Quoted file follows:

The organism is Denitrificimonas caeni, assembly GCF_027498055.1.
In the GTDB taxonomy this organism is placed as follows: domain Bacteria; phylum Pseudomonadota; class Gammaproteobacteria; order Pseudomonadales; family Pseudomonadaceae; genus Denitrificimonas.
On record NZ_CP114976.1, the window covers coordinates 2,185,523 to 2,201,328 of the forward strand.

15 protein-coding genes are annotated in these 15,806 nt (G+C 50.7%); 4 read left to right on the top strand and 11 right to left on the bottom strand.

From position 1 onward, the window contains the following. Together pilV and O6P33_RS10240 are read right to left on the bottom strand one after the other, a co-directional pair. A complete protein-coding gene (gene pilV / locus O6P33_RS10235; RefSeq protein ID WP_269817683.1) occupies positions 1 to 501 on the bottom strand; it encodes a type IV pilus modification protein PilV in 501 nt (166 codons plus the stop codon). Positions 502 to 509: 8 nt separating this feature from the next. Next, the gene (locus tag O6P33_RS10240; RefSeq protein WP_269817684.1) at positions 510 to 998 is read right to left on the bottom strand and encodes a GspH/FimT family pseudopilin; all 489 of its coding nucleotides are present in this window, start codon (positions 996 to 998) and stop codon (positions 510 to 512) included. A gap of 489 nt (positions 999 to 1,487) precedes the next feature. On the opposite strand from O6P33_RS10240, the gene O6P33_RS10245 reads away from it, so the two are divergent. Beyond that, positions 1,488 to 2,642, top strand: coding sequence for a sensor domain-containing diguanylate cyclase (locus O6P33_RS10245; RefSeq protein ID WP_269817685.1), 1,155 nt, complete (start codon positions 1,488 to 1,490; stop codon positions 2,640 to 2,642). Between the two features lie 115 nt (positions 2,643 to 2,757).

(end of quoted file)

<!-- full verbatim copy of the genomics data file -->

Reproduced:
The organism is Denitrificimonas caeni, assembly GCF_027498055.1.
In the GTDB taxonomy this organism is placed as follows: domain Bacteria; phylum Pseudomonadota; class Gammaproteobacteria; order Pseudomonadales; family Pseudomonadaceae; genus Denitrificimonas.
On record NZ_CP114976.1, the window covers coordinates 2,185,523 to 2,201,328 of the forward strand.

15 protein-coding genes are annotated in these 15,806 nt (G+C 50.7%); 4 read left to right on the top strand and 11 right to left on the bottom strand.

From position 1 onward, the window contains the following. Together pilV and O6P33_RS10240 are read right to left on the bottom strand one after the other, a co-directional pair. A complete protein-coding gene (gene pilV / locus O6P33_RS10235; RefSeq protein ID WP_269817683.1) occupies positions 1 to 501 on the bottom strand; it encodes a type IV pilus modification protein PilV in 501 nt (166 codons plus the stop codon). Positions 502 to 509: 8 nt separating this feature from the next. Next, the gene (locus tag O6P33_RS10240; RefSeq protein WP_269817684.1) at positions 510 to 998 is read right to left on the bottom strand and encodes a GspH/FimT family pseudopilin; all 489 of its coding nucleotides are present in this window, start codon (positions 996 to 998) and stop codon (positions 510 to 512) included. A gap of 489 nt (positions 999 to 1,487) precedes the next feature. On the opposite strand from O6P33_RS10240, the gene O6P33_RS10245 reads away from it, so the two are divergent. Beyond that, positions 1,488 to 2,642, top strand: coding sequence for a sensor domain-containing diguanylate cyclase (locus O6P33_RS10245; RefSeq protein ID WP_269817685.1), 1,155 nt, complete (start codon positions 1,488 to 1,490; stop codon positions 2,640 to 2,642). Between the two features lie 115 nt (positions 2,643 to 2,757).